USA- Global commodity trader Cargill is ramping up its focus on regenerative agriculture practices to produce raw materials for global aquaculture, according to its latest Aqua Nutrition Sustainability report.
Cargill’s disclosure commitment started in 2009. The grain elevator company produces aquaculture feeds at 40 facilities with 19 of these factories, spread across 12 countries, specially dedicated to aquafeed production and are the focus of the report.
“The remaining 21 facilities are outside the scope of this report. They are primarily livestock feed or premix production sites, and their combined aquafeed output accounts for less than 5% of our total aquafeed production,” Cargill explained.
According to Cargill, aquaculture’s carbon footprint mainly stems from the mix of raw materials in the feed. Last year, it teamed up with eight UK farms to pilot climate-friendly regenerative agriculture practices to achieve a 1,000-ton carbon reduction.
Its goal for 2023 is to sign up more farmers and avoid over 10,000 tons of emissions.
“Regenerative agriculture aims to restore the soil’s health and resilience, using techniques like low- or no-tilling, planting cover crops to prevent runoff and oxidation, crop diversity, and pollinator strips,” Cargill’s report read.
As a result, the soil becomes a carbon sink instead of a source of emissions, reducing the carbon footprint of crops grown in it.
Cargill provided that its work to improve the sustainability of marine ingredients continued last year, with it buying certified fishmeal and oil as before.
However, today there is an increased engagement in fishery improvement programs (FIPs) to develop more sustainable management and fishing practices.
“As well as working to create more credible and time-bound FIPs in our supply chain, we have also worked with WWF and Finance Earth to develop a new fund for future FIPs. At the same time, we continue our work to develop and use more fishery by-products as feed ingredients.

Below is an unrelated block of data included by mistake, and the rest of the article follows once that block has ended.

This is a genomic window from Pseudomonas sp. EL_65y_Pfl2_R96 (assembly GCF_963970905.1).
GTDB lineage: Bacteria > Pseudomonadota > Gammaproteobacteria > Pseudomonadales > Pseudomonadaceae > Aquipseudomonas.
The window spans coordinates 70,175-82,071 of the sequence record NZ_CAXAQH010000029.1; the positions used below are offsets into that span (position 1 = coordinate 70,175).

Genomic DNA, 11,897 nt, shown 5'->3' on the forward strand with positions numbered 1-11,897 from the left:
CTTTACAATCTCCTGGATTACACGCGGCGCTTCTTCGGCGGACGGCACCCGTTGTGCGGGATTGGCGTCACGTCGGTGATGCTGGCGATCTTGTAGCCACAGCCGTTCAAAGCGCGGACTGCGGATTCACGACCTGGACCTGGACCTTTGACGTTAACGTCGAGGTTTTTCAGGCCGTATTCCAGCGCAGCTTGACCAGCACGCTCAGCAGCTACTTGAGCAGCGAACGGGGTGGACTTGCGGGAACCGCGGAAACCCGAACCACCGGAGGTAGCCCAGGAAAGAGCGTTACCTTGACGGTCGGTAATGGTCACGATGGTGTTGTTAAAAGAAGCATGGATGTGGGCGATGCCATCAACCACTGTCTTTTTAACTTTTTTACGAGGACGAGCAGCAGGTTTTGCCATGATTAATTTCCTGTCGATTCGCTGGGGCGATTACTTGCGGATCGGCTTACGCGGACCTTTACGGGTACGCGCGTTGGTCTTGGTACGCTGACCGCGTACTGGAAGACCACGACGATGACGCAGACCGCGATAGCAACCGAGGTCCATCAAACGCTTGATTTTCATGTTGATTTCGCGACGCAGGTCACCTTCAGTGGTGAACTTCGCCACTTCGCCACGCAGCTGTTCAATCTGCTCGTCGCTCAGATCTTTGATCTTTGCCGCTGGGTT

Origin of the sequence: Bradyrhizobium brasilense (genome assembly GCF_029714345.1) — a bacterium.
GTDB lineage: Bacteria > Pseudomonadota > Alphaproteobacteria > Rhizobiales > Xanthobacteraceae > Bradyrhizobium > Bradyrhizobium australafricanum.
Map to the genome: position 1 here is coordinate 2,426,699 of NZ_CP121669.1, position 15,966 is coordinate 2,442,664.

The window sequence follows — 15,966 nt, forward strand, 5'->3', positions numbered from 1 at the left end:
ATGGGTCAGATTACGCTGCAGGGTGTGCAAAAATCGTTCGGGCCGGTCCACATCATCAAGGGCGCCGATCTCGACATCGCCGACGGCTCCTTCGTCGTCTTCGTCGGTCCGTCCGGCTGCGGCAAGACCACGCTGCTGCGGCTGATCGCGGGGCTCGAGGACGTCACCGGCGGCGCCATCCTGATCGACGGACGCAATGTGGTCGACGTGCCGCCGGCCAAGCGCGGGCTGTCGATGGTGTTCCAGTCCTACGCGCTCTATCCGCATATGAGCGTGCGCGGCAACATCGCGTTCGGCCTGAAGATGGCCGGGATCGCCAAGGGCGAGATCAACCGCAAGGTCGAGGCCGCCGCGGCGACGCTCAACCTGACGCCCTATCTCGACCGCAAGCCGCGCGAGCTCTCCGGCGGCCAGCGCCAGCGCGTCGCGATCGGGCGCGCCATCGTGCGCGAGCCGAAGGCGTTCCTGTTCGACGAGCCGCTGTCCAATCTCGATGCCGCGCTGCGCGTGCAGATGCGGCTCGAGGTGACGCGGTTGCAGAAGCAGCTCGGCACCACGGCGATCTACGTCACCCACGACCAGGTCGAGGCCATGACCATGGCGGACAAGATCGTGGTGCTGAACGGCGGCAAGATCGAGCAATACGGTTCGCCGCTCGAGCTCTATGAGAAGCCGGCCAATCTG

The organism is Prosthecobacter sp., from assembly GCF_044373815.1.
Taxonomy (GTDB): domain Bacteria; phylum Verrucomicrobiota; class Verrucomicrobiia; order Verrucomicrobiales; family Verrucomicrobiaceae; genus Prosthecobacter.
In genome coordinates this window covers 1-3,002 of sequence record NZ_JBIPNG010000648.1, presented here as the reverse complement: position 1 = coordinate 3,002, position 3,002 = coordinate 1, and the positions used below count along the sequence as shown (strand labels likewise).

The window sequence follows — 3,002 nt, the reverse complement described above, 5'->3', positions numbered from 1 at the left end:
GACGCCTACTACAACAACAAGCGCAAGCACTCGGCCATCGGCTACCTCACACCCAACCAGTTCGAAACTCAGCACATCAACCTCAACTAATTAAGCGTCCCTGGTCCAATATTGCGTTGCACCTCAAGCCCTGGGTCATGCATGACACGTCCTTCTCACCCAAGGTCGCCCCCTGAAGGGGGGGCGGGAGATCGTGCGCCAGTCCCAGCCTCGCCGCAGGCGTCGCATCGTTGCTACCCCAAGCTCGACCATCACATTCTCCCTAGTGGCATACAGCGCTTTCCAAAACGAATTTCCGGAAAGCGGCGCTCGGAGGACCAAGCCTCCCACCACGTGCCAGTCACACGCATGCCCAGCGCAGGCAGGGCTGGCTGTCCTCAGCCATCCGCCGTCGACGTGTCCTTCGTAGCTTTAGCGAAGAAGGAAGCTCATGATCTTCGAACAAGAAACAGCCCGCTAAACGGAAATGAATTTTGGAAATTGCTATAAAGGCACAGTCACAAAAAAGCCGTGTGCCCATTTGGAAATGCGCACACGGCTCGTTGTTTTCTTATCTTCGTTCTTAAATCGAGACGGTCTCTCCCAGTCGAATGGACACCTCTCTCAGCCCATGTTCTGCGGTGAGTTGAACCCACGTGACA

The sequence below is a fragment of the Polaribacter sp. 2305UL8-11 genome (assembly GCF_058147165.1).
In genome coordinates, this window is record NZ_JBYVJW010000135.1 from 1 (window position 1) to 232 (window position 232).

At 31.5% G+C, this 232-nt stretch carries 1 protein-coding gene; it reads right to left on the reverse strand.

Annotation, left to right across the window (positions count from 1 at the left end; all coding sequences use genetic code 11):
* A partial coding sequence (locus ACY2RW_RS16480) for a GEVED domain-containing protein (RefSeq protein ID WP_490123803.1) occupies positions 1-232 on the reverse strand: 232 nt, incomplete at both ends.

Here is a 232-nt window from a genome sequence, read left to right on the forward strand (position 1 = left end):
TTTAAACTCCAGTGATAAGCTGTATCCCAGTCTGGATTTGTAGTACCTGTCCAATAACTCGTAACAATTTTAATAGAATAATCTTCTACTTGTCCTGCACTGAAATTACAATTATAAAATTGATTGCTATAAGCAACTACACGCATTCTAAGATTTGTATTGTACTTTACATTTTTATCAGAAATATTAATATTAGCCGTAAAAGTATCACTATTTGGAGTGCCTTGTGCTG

Cargill continues to utilize alternative ingredients
Over the last 20 years, Cargill reduced its use of marine ingredients for the average global salmon feed composition by nearly 80%.
Instead, in 2022, 41% of its total marine ingredients by volume were sourced from trimmings, as opposed to forage fish.
Additionally, 91.4% of the marine ingredients for its coldwater feeds were from certified or improvement program sources.
The company is also focused on advancing the use of alternative ingredients like insect meal and algae oil, for instance, to help expand its raw material basket and produce more feeds sustainably.
Moreover, Cargill is keen on developing better feed packaging solutions that keep a lot of plastic out of the environment.
“We have started using bags that contain 15% less plastic in Vietnam. These bags, used for our Nurcare and Aquaxcel brands, will keep tens of tons of plastic waste and thousands of tons of carbon out of the environment over the next few years. We will continue to bring our plastic use down through similar initiatives for other brands and markets,” Cargill indicated in the report.
It also reported that, in 2022, sales of its functional feeds -designed to maintain fish health and reduce the need for medication like antibiotics through the boosting of the animals’ immune systems under stressful conditions- reached their highest level since 2017.